Last week we had the pleasure of spending a day with 22 students from the Lakeside school, who joined the 10 Techstars teams for a micro internship day. Each company had 2-3 students help them solve real business tasks. This is our 3rd year running the Micro internship and it continues to be a great success. The students get an insight to being an entrepreneur and get hands on experience with coding, market research and marketing, in return the companies receive unique insights and help from the students. One of the students, Mary Thomas, wrote a great blog post about her day working with Crowsnest.
I nodded my head wisely, hoping that my façade of understanding was convincing, as the founders of Crowsnest, the startup that I was to work with for the day, explained their product. Between the use of acronyms like API (which I wouldn’t have recognized even if they had spelled it out) and talking about plugins, which I at least gathered they didn’t mean the electrical socket kind, I was utterly lost. And then— they asked me what my skills and interests are. I balked, only needing a quick assessment of the situation to realize my normal answer to that question (that I play viola) was probably not what they were looking for. Instead I responded with a confident and articulate “Uhhh…” But my initial trepidation soon subsided when the founders were eager to answer my questions, and throughout the day continued to happily pitch in to explain what they were doing. To my relief, the day was not filled with computer coding. In fact one of the founders shared with me that, to his dismay, he had barely done any coding since they began the project. Indeed, I saw first-hand that there is much more to a software startup than just creating the product. Marketing research took up most of our day, researching hardware companies and startups that could possibly use the software that they were making and then conducting interviews to see what issues those companies were facing and whether or not Crowsnest’s product is something there is a widespread need for. After lunch, I joined the founders of all of the startups in watching a fascinating and entertaining presentation by Rand Fishkin, The Hard Truths of Entrepreneurship, in which he shared valuable insight that he had learned from going through what all of the startups at Techstars are going through. His advice addressed some of the things that people often forget about human nature and working with people. Ideas which are important in all areas of life, but he was able to testify to their specific importance when starting a company. All day I saw how much more there is to a startup than just creating a product. Huge amounts of time and effort have to be put in to researching the needs, expectations, and abilities, of both the people consuming, and producing the product. Instead of just a factory of code monkeys, the software startups of TechStars are businesses by people, for people, just like any other.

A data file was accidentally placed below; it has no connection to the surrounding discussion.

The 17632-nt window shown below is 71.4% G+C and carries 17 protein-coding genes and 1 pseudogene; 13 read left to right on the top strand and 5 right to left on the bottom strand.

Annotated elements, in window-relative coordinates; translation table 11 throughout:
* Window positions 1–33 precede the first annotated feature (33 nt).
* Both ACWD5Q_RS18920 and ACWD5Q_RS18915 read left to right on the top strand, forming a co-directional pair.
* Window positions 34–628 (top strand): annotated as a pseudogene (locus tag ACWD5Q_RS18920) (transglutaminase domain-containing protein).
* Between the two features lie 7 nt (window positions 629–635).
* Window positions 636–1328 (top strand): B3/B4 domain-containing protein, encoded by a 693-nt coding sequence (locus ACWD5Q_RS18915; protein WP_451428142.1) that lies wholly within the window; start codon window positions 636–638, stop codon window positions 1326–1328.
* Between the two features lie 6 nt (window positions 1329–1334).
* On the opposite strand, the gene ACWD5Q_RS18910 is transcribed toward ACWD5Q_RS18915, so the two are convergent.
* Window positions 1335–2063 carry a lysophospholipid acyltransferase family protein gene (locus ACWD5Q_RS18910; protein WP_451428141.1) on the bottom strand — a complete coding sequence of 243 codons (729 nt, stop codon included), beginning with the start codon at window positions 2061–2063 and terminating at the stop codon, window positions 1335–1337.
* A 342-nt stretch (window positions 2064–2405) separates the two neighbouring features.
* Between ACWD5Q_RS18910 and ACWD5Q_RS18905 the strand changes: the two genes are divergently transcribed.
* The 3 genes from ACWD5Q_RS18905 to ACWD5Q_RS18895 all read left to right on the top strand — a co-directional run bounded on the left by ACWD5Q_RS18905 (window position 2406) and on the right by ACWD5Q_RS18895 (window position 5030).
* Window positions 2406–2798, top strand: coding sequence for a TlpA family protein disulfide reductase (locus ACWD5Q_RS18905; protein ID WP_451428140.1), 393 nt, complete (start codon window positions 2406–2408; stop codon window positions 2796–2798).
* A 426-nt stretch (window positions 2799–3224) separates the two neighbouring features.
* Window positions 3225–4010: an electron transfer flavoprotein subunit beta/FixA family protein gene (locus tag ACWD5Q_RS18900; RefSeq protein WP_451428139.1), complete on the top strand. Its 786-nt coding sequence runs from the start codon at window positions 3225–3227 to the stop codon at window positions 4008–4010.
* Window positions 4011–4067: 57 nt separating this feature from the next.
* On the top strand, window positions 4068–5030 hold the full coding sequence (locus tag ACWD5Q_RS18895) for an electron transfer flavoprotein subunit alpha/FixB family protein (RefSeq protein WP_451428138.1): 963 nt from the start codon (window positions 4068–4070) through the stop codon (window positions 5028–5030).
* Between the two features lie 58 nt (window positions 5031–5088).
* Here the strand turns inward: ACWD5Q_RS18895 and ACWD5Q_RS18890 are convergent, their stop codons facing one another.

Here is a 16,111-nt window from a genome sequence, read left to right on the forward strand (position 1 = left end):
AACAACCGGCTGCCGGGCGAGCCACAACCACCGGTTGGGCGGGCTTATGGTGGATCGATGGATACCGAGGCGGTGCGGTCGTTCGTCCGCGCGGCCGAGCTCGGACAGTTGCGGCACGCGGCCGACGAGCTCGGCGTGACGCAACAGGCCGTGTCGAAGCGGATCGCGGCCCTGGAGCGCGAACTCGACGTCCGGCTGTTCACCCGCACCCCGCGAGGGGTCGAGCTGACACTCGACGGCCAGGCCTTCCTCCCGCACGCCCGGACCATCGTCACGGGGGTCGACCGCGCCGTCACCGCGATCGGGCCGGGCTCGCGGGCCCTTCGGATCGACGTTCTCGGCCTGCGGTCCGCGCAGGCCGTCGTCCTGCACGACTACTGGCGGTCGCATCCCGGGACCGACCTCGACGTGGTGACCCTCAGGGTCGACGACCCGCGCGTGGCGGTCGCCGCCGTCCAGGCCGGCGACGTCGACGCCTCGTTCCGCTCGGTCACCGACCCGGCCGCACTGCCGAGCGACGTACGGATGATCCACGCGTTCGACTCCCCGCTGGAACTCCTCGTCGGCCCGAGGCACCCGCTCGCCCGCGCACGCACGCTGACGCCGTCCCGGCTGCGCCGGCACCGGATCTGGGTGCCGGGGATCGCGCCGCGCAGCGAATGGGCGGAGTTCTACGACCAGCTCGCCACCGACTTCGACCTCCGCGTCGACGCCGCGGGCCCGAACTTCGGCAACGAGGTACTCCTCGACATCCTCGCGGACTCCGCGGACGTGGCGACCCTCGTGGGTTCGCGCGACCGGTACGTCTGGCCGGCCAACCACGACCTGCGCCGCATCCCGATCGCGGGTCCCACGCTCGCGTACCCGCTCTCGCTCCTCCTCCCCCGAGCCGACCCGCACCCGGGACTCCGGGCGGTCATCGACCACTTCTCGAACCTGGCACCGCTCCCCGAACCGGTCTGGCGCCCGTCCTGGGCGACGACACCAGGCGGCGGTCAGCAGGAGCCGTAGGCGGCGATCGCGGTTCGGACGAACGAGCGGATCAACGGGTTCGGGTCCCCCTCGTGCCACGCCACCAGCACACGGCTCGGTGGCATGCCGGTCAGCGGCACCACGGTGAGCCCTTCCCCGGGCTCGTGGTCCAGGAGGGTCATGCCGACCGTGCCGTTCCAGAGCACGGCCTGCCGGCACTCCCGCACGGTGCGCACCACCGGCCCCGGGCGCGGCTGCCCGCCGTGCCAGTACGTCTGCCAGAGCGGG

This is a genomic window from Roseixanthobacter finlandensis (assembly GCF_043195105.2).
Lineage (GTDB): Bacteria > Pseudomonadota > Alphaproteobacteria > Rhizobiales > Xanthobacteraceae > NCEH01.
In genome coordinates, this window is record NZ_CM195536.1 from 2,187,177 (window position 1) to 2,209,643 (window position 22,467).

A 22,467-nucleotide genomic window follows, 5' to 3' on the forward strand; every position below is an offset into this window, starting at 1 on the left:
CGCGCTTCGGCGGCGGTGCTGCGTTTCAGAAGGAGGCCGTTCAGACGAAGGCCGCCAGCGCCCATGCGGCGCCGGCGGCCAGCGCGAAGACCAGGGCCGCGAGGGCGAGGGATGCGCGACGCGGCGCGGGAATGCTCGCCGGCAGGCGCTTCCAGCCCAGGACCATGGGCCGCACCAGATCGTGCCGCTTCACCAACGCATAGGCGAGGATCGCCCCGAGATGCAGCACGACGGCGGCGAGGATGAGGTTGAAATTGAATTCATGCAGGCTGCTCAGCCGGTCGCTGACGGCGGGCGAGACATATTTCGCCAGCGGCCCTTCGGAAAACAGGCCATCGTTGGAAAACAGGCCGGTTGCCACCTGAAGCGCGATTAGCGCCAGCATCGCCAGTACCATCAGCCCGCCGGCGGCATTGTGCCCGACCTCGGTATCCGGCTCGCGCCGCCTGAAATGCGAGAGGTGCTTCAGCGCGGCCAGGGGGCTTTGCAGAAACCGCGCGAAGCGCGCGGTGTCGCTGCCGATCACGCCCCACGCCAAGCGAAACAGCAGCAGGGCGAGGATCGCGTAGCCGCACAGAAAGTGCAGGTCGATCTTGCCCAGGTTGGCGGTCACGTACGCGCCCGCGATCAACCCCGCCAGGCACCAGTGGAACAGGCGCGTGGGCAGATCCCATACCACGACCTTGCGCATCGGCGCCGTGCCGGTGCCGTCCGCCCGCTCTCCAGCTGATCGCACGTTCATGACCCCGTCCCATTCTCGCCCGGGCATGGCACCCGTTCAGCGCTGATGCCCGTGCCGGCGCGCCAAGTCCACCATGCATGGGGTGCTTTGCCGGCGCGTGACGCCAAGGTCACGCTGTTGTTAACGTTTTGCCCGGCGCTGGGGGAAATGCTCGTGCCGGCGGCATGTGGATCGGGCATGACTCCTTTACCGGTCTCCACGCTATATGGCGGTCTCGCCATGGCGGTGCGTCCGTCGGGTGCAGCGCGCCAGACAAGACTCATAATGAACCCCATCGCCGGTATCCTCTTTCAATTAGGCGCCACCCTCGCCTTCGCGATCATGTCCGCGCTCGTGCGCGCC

I am always impressed by these kids, and it's great they get exposed to entrepreneurship at an early age. Too many students graduate from college not realizing entrepreneurship is a career path. My hope is partnerships like this can help inspire more young people to start their own companies and help make the world a better place.
Techstars Seattle Demo Day, Nov 6th, from 2pm-6.30pm at Showbox SoDo.
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Launch Party Nov 6th, from 6:30-11:00pm at Showbox SoDo - Buy your ticket now